College is lauded as a frontier of adolescent freedom. Leaving home for higher education is the first chance for young adults to act without constant supervision and create a personal brand. I was no exception: I became a vegetarian, started worshipping The Smiths and stopped removing my body hair. Whether because it was the most obvious or the most controversial choice I made, the last decision garnered the most attention. A lot of it was positive, but between gendered expectations for dating and for young professionals, I encountered negative reactions in the form of implicit ambivalence. 

While my body hair became a part of my identity, the negativity was still difficult to endure. A little over a year later, my decision to transfer to the University of Michigan presented the perfect opportunity for a rebranding. The razor I had previously put down was picked up again. This decision also brought negative responses, this time more internal: Was I upholding outdated patriarchal standards of womanhood? Did shaving my legs, especially for romantic purposes, make me a bad feminist?

Whether my decision was to shave or not to shave, both came with the fear of not meeting expectations. American society has strong opinions on pretty much everything women choose to do, including whether or not they remove their body hair. Letting it grow can have professional and romantic consequences; on the other hand, staying smooth may garner criticisms of conforming to sexist, unrealistic beauty standards. These contrasting opinions create a dichotomy in which it’s impossible to make the “right” choice regarding body hair and women are not free to make their own decisions. In the era of My Body, My Choice, now is the perfect time to consider all of the ways in which our bodies are legally and socially policed. This slogan has powerful potential ranging from medical procedures to the hair on our legs. Using this principle of bodily autonomy, we can create a culture where the choice to remove or not remove body hair is exactly that – a choice.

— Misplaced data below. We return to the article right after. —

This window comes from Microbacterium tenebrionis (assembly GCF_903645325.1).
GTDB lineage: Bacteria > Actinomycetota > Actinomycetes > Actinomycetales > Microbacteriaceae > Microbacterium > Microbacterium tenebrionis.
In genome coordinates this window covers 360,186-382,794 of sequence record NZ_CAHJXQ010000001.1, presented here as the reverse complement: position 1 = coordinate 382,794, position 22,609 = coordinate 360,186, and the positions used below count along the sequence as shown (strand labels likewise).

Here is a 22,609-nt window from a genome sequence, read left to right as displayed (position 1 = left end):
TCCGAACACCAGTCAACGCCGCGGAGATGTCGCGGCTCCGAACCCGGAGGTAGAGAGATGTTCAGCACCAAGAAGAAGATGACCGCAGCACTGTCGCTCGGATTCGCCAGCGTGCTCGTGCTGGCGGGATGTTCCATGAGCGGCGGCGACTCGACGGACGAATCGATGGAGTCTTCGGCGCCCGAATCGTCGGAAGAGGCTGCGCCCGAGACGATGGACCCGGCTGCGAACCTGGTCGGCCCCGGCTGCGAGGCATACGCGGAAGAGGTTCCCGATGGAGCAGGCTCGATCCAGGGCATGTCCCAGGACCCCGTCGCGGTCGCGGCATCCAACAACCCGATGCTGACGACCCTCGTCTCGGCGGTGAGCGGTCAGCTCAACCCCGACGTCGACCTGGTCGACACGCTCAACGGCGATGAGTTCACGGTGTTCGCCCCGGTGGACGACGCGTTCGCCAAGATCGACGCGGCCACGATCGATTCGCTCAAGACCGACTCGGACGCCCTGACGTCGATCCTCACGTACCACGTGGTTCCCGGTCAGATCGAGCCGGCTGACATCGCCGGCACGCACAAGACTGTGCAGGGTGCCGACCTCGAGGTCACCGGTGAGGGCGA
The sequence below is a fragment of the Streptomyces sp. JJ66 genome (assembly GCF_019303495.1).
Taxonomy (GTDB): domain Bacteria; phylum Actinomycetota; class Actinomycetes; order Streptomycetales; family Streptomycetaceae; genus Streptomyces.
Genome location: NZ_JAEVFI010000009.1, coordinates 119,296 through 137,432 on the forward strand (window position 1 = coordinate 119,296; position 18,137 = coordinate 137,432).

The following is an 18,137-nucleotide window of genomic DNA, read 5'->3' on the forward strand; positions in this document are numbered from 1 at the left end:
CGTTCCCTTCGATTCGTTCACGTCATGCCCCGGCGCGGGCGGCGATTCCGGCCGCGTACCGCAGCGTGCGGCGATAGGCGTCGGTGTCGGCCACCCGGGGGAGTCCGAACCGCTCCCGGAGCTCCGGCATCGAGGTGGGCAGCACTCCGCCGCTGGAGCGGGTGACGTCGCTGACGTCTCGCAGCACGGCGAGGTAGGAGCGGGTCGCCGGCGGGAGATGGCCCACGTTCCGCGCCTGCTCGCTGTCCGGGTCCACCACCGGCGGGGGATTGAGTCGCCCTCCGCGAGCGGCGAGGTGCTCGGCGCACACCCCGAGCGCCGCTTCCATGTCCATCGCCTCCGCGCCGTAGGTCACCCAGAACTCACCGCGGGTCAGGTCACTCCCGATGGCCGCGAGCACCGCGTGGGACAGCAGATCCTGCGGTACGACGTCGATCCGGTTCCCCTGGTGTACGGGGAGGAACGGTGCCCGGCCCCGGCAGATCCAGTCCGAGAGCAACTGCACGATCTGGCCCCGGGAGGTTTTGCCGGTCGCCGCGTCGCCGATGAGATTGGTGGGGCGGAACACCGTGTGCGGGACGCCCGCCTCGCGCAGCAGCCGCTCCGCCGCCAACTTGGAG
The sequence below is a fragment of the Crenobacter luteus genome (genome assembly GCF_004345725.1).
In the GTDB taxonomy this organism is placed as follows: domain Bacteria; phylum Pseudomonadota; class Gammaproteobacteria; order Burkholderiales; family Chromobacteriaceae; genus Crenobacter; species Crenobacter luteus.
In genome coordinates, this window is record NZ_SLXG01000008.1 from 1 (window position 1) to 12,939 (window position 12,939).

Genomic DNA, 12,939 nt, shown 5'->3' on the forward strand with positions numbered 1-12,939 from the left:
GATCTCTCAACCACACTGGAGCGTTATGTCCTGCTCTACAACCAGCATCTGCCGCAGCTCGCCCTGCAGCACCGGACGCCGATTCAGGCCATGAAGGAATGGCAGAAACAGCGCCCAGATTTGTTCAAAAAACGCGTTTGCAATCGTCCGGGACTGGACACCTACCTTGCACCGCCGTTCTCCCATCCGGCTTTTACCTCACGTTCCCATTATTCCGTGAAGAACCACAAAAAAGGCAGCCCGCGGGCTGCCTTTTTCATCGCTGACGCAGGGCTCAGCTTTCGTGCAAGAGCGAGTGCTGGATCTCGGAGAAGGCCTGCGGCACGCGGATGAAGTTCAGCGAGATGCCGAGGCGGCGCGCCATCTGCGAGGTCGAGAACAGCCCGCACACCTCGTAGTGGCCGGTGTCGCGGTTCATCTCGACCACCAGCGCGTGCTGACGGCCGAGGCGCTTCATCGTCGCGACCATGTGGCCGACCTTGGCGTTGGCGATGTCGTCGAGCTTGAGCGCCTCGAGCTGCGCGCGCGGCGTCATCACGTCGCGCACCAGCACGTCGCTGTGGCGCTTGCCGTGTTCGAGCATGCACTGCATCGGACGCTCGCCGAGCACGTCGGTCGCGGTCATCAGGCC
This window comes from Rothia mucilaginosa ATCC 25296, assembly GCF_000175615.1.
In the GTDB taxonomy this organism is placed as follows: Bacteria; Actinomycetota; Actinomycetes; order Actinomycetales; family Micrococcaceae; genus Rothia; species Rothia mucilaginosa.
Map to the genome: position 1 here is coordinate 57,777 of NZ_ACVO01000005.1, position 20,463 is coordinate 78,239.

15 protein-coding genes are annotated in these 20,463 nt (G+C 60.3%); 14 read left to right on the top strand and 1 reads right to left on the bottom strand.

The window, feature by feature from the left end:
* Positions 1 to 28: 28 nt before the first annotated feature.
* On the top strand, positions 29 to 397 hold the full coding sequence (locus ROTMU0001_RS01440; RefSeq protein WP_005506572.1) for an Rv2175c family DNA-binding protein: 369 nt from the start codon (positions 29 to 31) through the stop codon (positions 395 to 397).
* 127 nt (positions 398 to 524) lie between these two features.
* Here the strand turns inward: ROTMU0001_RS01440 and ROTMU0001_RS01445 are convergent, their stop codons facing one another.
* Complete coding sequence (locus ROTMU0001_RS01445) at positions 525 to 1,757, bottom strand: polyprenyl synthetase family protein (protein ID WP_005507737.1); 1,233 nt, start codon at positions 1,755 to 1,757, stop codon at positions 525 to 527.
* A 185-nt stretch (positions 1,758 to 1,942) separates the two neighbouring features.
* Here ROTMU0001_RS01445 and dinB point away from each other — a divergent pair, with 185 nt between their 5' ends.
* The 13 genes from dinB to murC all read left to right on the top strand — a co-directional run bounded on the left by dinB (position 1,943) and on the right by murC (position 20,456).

Up until recently, body hair removal for women has been all but mandatory, an expectation upheld by men, other women and mass media such as advertising. The modern practice of body hair removal began in the early 1900s with Gillette’s marketing of their women’s safety razor, but according to Rebecca Herzig, author of “Plucked: A History of Hair Removal”, bare bodies were truly established as the standard of beauty during World War II. At this point, body hair removal became the norm: By 1964, 98 percent of women regularly shaved their legs. Even now, almost every American woman will remove body hair at some point in her life, with 85 percent doing so routinely

Advertising helped begin the modern practice of hair removal and still plays a huge role in maintaining it. Typical hair removal ads of the 21st century feature images of thin, tanned women twirling around on beaches and running pink razors over already bare legs. The message is clear to me: Being beautiful and being clean-shaven are one and the same. The only way to fulfill one’s potential as a woman is to remove body hair, which is so unsightly even the advertisements for removal products won’t show it.